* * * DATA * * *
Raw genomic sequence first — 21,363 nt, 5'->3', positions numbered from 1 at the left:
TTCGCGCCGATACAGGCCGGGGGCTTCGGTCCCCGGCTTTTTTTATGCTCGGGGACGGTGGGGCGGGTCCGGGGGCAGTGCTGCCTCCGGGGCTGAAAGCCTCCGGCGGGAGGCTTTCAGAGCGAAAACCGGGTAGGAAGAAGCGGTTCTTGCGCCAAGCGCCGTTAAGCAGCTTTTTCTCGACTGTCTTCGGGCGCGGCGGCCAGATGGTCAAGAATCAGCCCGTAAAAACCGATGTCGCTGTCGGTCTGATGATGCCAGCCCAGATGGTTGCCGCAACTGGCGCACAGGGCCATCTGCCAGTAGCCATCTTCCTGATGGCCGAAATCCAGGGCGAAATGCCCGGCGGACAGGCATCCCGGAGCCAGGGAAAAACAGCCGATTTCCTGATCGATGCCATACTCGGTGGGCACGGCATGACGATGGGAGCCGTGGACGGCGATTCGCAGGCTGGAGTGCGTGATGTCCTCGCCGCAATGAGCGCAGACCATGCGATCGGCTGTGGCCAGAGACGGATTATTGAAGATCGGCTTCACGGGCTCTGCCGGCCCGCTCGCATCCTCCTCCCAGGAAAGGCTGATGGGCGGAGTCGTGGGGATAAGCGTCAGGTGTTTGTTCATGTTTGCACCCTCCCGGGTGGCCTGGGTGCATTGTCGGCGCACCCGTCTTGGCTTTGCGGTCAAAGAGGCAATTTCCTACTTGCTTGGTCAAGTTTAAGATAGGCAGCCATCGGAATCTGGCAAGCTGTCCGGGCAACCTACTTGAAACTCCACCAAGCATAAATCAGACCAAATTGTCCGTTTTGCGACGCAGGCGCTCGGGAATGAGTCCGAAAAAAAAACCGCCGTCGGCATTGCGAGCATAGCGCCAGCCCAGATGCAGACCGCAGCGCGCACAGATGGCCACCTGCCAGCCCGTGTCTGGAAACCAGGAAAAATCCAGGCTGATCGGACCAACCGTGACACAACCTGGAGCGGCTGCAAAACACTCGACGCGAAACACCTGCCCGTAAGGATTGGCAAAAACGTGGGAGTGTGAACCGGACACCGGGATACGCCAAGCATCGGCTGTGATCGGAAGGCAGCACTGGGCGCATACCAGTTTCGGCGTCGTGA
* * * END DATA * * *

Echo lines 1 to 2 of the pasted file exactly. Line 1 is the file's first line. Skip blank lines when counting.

Raw genomic sequence first — 21,363 nt, 5'->3', positions numbered from 1 at the left:
TTCGCGCCGATACAGGCCGGGGGCTTCGGTCCCCGGCTTTTTTTATGCTCGGGGACGGTGGGGCGGGTCCGGGGGCAGTGCTGCCTCCGGGGCTGAAAGCCTCCGGCGGGAGGCTTTCAGAGCGAAAACCGGGTAGGAAGAAGCGGTTCTTGCGCCAAGCGCCGTTAAGCAGCTTTTTCTCGACTGTCTTCGGGCGCGGCGGCCAGATGGTCAAGAATCAGCCCGTAAAAACCGATGTCGCTGTCGGTCTGATGATGCCAGCCCAGATGGTTGCCGCAACTGGCGCACAGGGCCATCTGCCAGTAGCCATCTTCCTGATGGCCGAAATCCAGGGCGAAATGCCCGGCGGACAGGCATCCCGGAGCCAGGGAAAAACAGCCGATTTCCTGATCGATGCCATACTCGGTGGGCACGGCATGACGATGGGAGCCGTGGACGGCGATTCGCAGGCTGGAGTGCGTGATGTCCTCGCCGCAATGAGCGCAGACCATGCGATCGGCTGTGGCCAGAGACGGATTATTGAAGATCGGCTTCACGGGCTCTGCCGGCCCGCTCGCATCCTCCTCCCAGGAAAGGCTGATGGGCGGAGTCGTGGGGATAAGCGTCAGGTGTTTGTTCATGTTTGCACCCTCCCGGGTGGCCTGGGTGCATTGTCGGCGCACCCGTCTTGGCTTTGCGGTCAAAGAGGCAATTTCCTACTTGCTTGGTCAAGTTTAAGATAGGCAGCCATCGGAATCTGGCAAGCTGTCCGGGCAACCTACTTGAAACTCCACCAAGCATAAATCAGACCAAATTGTCCGTTTTGCGACGCAGGCGCTCGGGAATGAGTCCGAAAAAAAAACCGCCGTCGGCATTGCGAGCATAGCGCCAGCCCAGATGCAGACCGCAGCGCGCACAGATGGCCACCTGCCAGCCCGTGTCTGGAAACCAGGAAAAATCCAGGCTGATCGGACCAACCGTGACACAACCTGGAGCGGCTGCAAAACACTCGACGCGAAACACCTGCCCGTAAGGATTGGCAAAAACGTGGGAGTGTGAACCGGACACCGGGATACGCCAAGCATCGGCTGTGATCGGAAGGCAGCACTGGGCGCATACCAGTTTCGGCGTCGTGA